19 January - 1 February 2015
Put yourself on court with ReturnServe. From analysing returns on the court to measuring social sentiment. Data is a game changer. IBM.
Put yourself on court with ReturnServe. From analysing returns on the court to measuring social sentiment. Data is a game changer. IBM.
Flavia Pennetta

Flavia Pennetta initially struggled when returning from wrist surgery last season but, supremely motivated to show that she still had an elite level in her, the Italian has climbed all the way back. On Sunday, Pennetta took down Angelique Kerber 6-1 4-6 7-5 to reach her first Australian Open quarterfinal.

The 31-year-old all-court player was shaky in trying to close the match out when serving for it at 5-3, but she regained her composure, held to 6-5 with a huge backhand crosscourt, and then stepped on the German, who ended the contest with two errors, one on her backhand side and another with a forehand into the net.

"I am really happy,” a tearful Pennetta said. “I am shaking. I am a little old, so I am enjoying it so much."

It was a measure of revenge for Pennetta against Kerber at a Slam, as she had lost to her both at the 2011 US Open quarterfinal in a match she was favored to win, and also at Roland Garros in 2012.

Back in 2010, Pennetta cracked the top 10 for the first time as she had become a more mentally-secure player who had begun to trust her offense more. A standout doubles player who won the 2011 Australian Open title with the now-retired Argentine Gisela Dulko, Pennetta is a consistent return of server who can volley more than a touch.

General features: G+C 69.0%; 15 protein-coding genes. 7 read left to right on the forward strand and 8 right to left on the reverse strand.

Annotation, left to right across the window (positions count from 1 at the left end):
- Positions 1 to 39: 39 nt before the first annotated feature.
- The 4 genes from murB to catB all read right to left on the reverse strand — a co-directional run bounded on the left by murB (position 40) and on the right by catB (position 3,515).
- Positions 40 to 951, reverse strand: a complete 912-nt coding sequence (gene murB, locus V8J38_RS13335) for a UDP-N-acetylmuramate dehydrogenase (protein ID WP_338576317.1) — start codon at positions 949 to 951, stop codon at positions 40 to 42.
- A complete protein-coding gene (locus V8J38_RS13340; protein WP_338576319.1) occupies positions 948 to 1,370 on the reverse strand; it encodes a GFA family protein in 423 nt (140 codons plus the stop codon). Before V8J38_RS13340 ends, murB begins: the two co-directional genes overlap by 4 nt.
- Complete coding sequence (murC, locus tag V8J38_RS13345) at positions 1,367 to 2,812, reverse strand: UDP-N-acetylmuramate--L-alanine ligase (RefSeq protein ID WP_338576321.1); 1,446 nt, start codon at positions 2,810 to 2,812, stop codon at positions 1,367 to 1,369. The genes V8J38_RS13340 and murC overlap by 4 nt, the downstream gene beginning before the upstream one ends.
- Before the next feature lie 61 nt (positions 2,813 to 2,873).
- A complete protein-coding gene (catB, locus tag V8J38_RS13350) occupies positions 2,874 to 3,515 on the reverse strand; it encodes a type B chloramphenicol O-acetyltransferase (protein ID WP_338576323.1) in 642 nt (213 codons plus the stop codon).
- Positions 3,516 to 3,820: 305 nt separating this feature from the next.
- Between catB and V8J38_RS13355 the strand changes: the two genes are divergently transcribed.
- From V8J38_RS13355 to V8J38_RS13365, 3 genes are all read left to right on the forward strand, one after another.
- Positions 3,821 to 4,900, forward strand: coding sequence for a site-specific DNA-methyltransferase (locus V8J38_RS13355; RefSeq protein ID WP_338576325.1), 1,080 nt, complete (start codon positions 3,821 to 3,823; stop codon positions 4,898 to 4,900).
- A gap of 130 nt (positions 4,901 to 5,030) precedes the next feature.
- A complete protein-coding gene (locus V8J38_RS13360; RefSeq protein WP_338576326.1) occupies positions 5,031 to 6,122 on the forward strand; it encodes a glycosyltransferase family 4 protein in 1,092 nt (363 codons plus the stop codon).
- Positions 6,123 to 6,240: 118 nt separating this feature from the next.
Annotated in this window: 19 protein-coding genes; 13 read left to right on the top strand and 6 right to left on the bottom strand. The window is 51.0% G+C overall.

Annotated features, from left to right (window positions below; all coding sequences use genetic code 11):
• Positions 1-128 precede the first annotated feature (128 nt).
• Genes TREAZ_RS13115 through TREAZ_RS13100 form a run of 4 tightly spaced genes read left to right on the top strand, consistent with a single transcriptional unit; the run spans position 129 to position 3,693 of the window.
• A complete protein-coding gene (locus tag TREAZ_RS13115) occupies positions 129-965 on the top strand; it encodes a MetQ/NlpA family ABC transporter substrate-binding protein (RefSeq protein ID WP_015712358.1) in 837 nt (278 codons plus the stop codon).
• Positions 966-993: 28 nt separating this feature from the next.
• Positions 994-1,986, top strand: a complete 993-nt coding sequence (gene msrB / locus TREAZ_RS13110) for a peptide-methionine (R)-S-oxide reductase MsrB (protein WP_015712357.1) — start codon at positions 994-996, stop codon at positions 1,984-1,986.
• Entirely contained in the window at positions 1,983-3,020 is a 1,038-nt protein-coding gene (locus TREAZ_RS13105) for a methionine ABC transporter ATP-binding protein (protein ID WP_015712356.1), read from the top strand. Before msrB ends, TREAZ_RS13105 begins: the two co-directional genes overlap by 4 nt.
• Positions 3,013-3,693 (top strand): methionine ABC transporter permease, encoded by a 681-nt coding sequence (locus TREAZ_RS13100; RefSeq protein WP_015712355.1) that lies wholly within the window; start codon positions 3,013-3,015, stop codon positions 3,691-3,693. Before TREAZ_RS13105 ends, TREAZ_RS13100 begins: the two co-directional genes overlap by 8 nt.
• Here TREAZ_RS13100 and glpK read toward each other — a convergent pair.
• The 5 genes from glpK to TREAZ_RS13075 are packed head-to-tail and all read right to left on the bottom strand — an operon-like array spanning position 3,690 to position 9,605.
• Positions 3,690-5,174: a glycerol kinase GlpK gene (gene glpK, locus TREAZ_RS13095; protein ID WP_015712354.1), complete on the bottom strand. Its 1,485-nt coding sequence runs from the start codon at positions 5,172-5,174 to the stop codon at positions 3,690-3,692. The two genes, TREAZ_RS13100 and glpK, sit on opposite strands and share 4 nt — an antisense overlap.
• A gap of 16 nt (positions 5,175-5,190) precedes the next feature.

She can also dictate with her forehand, and all those elements came into play against the left-handed Kerber, who is a standout defensive player and can also dictate off the ground.

But Pennetta played more ambitiously on the day, roaring past Kerber in the first set and ripping 14 winners to only three from the German.

In the second set, Kerber began to find her rhythm and managed to extend numerous points and coax the angry Pennetta into over-hitting and committing 17 errors.

But Pennetta calmed herself, and then competed as hard as she could in the tight third set, stepping inside the baseline as much as she could and daring the German to hit through her. While Kerber certainly had her chances, she couldn’t contain her forehand or do enough damage with her serve.

“I think the first set was perfect, I was really aggressive,” Pennetta said.

“Everything was working pretty good. My serve, my return, everything was perfect. In the second set, I just starting to wait a little bit more. She starting to play much better. Of course, it's normal. I had few chances in the second set and I didn't make it. But in the third it was a little bit up and down for both of us; 5-3 I was serving for the match and I play really bad.  But I just try to keep going and try to be aggressive, and in the end was working pretty good.”

Pennetta will face a stiff test in the next round when she faces two-time Australian Open finalist Li Na.

“She is so good,” Pennetta said. “Like she's one of the best player. Backhand, unbelievable; forehand, really good; physically she's strong. So it's going to be really a good fight on the court.”

Wednesday, 18 February 2015
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